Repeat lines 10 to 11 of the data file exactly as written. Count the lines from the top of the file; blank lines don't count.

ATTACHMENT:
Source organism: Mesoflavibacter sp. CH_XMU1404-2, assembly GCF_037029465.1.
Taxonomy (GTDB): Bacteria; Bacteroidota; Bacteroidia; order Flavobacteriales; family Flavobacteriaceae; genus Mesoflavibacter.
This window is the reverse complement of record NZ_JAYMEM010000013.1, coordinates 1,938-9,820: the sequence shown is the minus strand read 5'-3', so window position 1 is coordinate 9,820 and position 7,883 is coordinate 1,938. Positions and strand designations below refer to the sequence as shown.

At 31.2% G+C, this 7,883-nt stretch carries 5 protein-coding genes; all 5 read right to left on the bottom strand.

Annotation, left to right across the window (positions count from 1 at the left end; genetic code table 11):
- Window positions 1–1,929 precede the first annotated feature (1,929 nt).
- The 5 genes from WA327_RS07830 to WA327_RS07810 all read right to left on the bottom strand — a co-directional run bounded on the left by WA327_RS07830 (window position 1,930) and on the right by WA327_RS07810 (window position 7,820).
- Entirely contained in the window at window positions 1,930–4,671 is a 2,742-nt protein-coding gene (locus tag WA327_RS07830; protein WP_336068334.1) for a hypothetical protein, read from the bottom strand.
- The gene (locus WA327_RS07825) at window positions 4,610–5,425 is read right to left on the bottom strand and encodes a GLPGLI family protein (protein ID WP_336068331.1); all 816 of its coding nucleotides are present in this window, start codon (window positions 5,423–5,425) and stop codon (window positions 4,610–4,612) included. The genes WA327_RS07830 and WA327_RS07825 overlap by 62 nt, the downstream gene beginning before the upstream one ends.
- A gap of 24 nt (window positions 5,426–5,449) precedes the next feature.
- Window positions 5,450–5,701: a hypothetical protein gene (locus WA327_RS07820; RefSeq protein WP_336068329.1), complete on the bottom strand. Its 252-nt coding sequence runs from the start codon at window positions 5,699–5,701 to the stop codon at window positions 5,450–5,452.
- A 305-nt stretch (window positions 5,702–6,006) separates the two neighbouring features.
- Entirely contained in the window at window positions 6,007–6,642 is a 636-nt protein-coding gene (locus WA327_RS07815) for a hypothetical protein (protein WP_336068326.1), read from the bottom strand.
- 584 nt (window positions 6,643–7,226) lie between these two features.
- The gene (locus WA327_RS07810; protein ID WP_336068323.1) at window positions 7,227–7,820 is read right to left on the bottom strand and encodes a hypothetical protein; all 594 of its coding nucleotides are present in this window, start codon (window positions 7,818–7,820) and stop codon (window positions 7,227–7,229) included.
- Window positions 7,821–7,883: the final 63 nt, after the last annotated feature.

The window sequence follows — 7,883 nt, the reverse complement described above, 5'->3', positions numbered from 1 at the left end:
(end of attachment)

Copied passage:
- A gap of 24 nt (window positions 5,426–5,449) precedes the next feature.
- Window positions 5,450–5,701: a hypothetical protein gene (locus WA327_RS07820; RefSeq protein WP_336068329.1), complete on the bottom strand. Its 252-nt coding sequence runs from the start codon at window positions 5,699–5,701 to the stop codon at window positions 5,450–5,452.